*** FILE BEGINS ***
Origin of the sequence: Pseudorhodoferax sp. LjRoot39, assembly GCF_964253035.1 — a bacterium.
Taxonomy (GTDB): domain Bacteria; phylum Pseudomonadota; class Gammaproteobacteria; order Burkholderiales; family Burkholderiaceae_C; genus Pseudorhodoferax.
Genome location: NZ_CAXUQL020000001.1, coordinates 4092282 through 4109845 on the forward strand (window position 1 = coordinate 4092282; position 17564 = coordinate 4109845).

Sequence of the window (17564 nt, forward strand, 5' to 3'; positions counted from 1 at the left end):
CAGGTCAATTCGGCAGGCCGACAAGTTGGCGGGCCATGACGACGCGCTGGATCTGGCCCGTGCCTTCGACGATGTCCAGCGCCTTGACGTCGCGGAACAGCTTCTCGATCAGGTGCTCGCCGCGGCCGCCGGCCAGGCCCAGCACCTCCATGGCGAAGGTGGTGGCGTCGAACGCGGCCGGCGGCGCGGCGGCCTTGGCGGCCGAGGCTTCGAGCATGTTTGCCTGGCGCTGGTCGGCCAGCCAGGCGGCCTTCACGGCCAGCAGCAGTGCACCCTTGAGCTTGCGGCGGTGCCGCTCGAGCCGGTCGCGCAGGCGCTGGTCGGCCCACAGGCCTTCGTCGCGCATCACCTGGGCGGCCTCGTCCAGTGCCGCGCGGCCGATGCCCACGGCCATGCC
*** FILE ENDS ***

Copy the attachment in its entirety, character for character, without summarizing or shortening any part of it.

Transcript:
Origin of the sequence: Pseudorhodoferax sp. LjRoot39, assembly GCF_964253035.1 — a bacterium.
Taxonomy (GTDB): domain Bacteria; phylum Pseudomonadota; class Gammaproteobacteria; order Burkholderiales; family Burkholderiaceae_C; genus Pseudorhodoferax.
Genome location: NZ_CAXUQL020000001.1, coordinates 4092282 through 4109845 on the forward strand (window position 1 = coordinate 4092282; position 17564 = coordinate 4109845).

Sequence of the window (17564 nt, forward strand, 5' to 3'; positions counted from 1 at the left end):
CAGGTCAATTCGGCAGGCCGACAAGTTGGCGGGCCATGACGACGCGCTGGATCTGGCCCGTGCCTTCGACGATGTCCAGCGCCTTGACGTCGCGGAACAGCTTCTCGATCAGGTGCTCGCCGCGGCCGCCGGCCAGGCCCAGCACCTCCATGGCGAAGGTGGTGGCGTCGAACGCGGCCGGCGGCGCGGCGGCCTTGGCGGCCGAGGCTTCGAGCATGTTTGCCTGGCGCTGGTCGGCCAGCCAGGCGGCCTTCACGGCCAGCAGCAGTGCACCCTTGAGCTTGCGGCGGTGCCGCTCGAGCCGGTCGCGCAGGCGCTGGTCGGCCCACAGGCCTTCGTCGCGCATCACCTGGGCGGCCTCGTCCAGTGCCGCGCGGCCGATGCCCACGGCCATGCC